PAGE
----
In lieu of an abstract, here is a brief excerpt of the content:

Philosophy and Literature 26.1 (2002) 43-56

[Access article in PDF]

Jack London's Medusa of Truth

Per Serritslev Petersen

FROM THE VERY START of his literary career, Jack London believed that a good fiction writer must also be a good thinker—that fictional authenticity and integrity must somehow be imbedded in philosophical authenticity and integrity. In his early essay "On the Writer's Philosophy of Life," and in his early letters to Cloudsley Johns, his intellectually "slovenly" friend (who also happened to share his literary ambitions and interests), London insists, again and again, on the proper philosophical foundation of the successful writer. This is how poor Cloudsley, who had previously been told to "get in and systematically ground [himself] in history, economics, biology and the kindred branches" 1 gets browbeaten by his self-appointed mentor and master, a veritable Jack of all trades, in a letter dated March 15, 1900: "To be well fitted for the tragedy of existence (intellectual existence), one must have a working philosophy, a synthesis of things. Have you a synthesis of things? Do you write, and talk, and build upon a foundation which you know is securely laid? Or do you not rather build with a hazy idea of 'to hell with the foundation.'" London then proceeds to catechize his friend on scientific principles such as the indestructibility of Matter, the persistence of Force, and the overall "dynamic principle, true of the metamorphosis of the universe"—principles that Cloudsley is urged to study "carefully and painstakingly" before he can ever claim to have "a firm foundation for [his] philosophy of life" (Letters, pp. 170-71).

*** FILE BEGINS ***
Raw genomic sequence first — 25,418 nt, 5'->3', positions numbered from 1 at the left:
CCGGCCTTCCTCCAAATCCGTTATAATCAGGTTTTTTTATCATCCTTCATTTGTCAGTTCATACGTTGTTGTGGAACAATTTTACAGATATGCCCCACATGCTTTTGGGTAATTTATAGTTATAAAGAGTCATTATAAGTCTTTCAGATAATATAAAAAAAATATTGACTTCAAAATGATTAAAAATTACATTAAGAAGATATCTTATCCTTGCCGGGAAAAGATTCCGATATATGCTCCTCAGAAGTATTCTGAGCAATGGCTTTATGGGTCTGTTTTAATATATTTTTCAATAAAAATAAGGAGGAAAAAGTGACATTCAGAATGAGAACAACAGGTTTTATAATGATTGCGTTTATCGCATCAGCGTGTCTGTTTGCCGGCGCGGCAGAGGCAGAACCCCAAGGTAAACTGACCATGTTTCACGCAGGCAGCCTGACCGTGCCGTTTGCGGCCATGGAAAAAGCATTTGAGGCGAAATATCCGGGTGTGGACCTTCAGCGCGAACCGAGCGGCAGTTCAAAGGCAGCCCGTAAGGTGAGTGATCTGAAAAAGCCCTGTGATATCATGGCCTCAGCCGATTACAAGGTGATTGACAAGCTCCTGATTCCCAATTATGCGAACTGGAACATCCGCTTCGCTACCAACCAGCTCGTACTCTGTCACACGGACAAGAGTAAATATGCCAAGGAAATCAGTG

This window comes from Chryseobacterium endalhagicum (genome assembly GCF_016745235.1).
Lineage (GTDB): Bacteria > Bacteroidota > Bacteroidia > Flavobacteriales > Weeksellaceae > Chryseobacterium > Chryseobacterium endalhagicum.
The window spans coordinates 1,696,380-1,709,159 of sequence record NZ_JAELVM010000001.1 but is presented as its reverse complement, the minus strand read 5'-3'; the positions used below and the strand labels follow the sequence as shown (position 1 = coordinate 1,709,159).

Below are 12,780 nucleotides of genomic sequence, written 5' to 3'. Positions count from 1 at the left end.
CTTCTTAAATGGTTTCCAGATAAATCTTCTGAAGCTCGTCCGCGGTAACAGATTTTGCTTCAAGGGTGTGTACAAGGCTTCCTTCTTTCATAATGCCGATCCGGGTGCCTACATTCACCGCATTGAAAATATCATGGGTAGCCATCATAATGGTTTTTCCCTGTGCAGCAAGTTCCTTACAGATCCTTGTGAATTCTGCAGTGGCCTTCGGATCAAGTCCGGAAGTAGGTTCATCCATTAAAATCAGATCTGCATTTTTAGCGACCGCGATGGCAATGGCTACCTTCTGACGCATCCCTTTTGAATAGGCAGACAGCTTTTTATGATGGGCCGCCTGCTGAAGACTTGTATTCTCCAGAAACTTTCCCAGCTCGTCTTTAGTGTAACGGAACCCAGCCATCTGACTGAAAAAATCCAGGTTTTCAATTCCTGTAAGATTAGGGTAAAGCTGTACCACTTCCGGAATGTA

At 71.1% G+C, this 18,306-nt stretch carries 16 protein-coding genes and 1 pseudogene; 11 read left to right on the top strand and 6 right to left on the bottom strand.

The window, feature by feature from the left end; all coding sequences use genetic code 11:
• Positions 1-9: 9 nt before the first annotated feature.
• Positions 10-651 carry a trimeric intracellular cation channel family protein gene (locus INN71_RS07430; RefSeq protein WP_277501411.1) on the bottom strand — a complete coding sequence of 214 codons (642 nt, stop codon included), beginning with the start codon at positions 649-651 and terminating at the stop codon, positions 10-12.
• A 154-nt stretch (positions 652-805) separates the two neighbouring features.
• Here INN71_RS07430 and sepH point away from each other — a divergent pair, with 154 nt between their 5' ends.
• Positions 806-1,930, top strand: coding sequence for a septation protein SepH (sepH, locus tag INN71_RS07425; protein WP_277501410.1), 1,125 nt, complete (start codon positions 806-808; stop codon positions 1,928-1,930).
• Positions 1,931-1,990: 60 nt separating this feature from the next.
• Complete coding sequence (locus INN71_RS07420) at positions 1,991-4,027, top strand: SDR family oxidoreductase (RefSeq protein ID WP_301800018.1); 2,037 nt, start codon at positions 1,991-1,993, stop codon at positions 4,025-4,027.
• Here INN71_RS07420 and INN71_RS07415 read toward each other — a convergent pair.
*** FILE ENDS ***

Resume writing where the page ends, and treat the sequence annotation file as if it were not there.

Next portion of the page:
In London's admittedly heavy-handed ad hominem argument, one recognizes the philosophical sledgehammer of Ernest Everhard, the revolutionary hero of The Iron Heel and one of the fictional exponents of "that cold forbidding philosophy, materialistic monism," 2 which also [End Page 43] served as the scientific foundation of London's own philosophy of life. There are, however, not one, but two components to London's philosophy, which, as I shall argue in this essay, together constitute an essentially dialectical construction, a dynamic juxtaposition of and negotiation with, on the one hand, the "cold forbidding" Medusa of Truth and, on the other hand, the life-enhancing Aphrodite of Romance, the second of which is one of several versions of the vital Maia-Lie (Maia being the Buddhist term for the power that creates or re-creates the world as cosmic illusion).

Two points need to be stressed from the outset. First, London's work is implicitly aligned with literary naturalism—the "Zolaistic Movement" of modern American fiction that the genteel writer and editor Thomas Bailey Aldrich famously condemned for its "miasmatic breath" 3 —even though London himself would always qualify his own naturalism by insisting that, artistically, he was "an emotional materialist" (Letters, p. 329), and that his realism was, in the words of Martin Eden, one of his fictional alter egos, "an impassioned realism, shot through with human aspiration and faith." 4 Second, London's work is explicitly aligned with philosophical naturalism (as distinct from supernaturalism)—that is, naturalism as the philosophical or epistemological view that, to quote The Oxford Companion to Philosophy (1995), "everything is natural, i.e. that everything there is belongs to the world of nature, and so can be studied by the methods appropriate for studying that world." In philosophical practice, naturalism and materialism have tended to coalesce, materialism being basically understood as the view that everything is made of matter, which can be studied by the methods of natural science. Like London's philosophical alter ego Ernest Everhard (and also like fictional protagonists such as Wolf Larsen and Martin Eden), London declared himself "a materialistic monist," although, as he admitted to Cloudsley Johns, "there is dam little satisfaction in it." Rhetorically impersonating, as it were, Wolf Larsen, London, in the same letter, asks himself and his correspondent, "what squirming anywhere, damned or otherwise, means anything? That's the question I am always prone to put: What's this chemical ferment called life about? Small wonder that small men...


Additional Information

Print ISSN
pp. 43-56
Launched on MUSE
Open Access
Back To Top

This website uses cookies to ensure you get the best experience on our website. Without cookies your experience may not be seamless.